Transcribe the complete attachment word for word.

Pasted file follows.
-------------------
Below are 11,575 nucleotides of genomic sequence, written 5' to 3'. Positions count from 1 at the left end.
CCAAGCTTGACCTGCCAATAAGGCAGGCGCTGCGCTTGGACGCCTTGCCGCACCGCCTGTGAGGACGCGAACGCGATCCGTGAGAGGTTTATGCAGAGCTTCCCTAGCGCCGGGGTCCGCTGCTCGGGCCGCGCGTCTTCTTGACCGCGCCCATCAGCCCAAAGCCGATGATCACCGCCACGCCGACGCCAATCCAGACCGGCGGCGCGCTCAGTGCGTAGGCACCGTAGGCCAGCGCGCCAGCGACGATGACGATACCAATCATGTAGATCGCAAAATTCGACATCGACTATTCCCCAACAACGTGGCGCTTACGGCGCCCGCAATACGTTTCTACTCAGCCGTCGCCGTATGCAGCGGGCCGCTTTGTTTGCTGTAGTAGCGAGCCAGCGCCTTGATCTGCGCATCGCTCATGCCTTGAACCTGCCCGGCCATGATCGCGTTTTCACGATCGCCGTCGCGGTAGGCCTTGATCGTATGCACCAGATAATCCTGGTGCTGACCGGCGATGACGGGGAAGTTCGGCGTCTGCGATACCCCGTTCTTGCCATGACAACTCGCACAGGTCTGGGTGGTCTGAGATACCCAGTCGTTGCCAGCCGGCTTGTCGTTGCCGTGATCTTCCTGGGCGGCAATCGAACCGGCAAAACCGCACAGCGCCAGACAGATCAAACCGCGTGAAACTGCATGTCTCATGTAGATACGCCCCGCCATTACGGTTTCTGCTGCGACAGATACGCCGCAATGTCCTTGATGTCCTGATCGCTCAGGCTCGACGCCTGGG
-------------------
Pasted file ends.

Below are 11,575 nucleotides of genomic sequence, written 5' to 3'. Positions count from 1 at the left end.
CCAAGCTTGACCTGCCAATAAGGCAGGCGCTGCGCTTGGACGCCTTGCCGCACCGCCTGTGAGGACGCGAACGCGATCCGTGAGAGGTTTATGCAGAGCTTCCCTAGCGCCGGGGTCCGCTGCTCGGGCCGCGCGTCTTCTTGACCGCGCCCATCAGCCCAAAGCCGATGATCACCGCCACGCCGACGCCAATCCAGACCGGCGGCGCGCTCAGTGCGTAGGCACCGTAGGCCAGCGCGCCAGCGACGATGACGATACCAATCATGTAGATCGCAAAATTCGACATCGACTATTCCCCAACAACGTGGCGCTTACGGCGCCCGCAATACGTTTCTACTCAGCCGTCGCCGTATGCAGCGGGCCGCTTTGTTTGCTGTAGTAGCGAGCCAGCGCCTTGATCTGCGCATCGCTCATGCCTTGAACCTGCCCGGCCATGATCGCGTTTTCACGATCGCCGTCGCGGTAGGCCTTGATCGTATGCACCAGATAATCCTGGTGCTGACCGGCGATGACGGGGAAGTTCGGCGTCTGCGATACCCCGTTCTTGCCATGACAACTCGCACAGGTCTGGGTGGTCTGAGATACCCAGTCGTTGCCAGCCGGCTTGTCGTTGCCGTGATCTTCCTGGGCGGCAATCGAACCGGCAAAACCGCACAGCGCCAGACAGATCAAACCGCGTGAAACTGCATGTCTCATGTAGATACGCCCCGCCATTACGGTTTCTGCTGCGACAGATACGCCGCAATGTCCTTGATGTCCTGATCGCTCAGGCTCGACGCCTGGG